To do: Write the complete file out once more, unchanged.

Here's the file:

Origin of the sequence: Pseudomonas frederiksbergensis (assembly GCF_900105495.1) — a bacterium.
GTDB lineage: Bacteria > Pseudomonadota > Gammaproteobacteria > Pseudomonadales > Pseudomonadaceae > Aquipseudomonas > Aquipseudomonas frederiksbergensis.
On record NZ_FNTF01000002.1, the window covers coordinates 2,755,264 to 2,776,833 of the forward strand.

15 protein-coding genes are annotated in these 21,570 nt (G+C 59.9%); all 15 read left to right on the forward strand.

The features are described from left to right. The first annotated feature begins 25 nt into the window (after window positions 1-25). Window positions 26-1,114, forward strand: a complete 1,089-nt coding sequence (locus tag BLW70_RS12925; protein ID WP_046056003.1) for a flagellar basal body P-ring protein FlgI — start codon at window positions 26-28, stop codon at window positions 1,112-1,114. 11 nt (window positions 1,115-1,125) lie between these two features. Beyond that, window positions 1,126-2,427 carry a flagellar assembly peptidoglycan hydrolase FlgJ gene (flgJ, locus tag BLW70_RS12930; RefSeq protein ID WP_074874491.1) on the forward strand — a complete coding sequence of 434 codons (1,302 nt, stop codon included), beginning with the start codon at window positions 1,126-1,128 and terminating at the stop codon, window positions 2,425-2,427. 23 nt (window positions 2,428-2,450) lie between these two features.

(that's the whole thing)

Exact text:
Origin of the sequence: Pseudomonas frederiksbergensis (assembly GCF_900105495.1) — a bacterium.
GTDB lineage: Bacteria > Pseudomonadota > Gammaproteobacteria > Pseudomonadales > Pseudomonadaceae > Aquipseudomonas > Aquipseudomonas frederiksbergensis.
On record NZ_FNTF01000002.1, the window covers coordinates 2,755,264 to 2,776,833 of the forward strand.

15 protein-coding genes are annotated in these 21,570 nt (G+C 59.9%); all 15 read left to right on the forward strand.

The features are described from left to right. The first annotated feature begins 25 nt into the window (after window positions 1-25). Window positions 26-1,114, forward strand: a complete 1,089-nt coding sequence (locus tag BLW70_RS12925; protein ID WP_046056003.1) for a flagellar basal body P-ring protein FlgI — start codon at window positions 26-28, stop codon at window positions 1,112-1,114. 11 nt (window positions 1,115-1,125) lie between these two features. Beyond that, window positions 1,126-2,427 carry a flagellar assembly peptidoglycan hydrolase FlgJ gene (flgJ, locus tag BLW70_RS12930; RefSeq protein ID WP_074874491.1) on the forward strand — a complete coding sequence of 434 codons (1,302 nt, stop codon included), beginning with the start codon at window positions 1,126-1,128 and terminating at the stop codon, window positions 2,425-2,427. 23 nt (window positions 2,428-2,450) lie between these two features.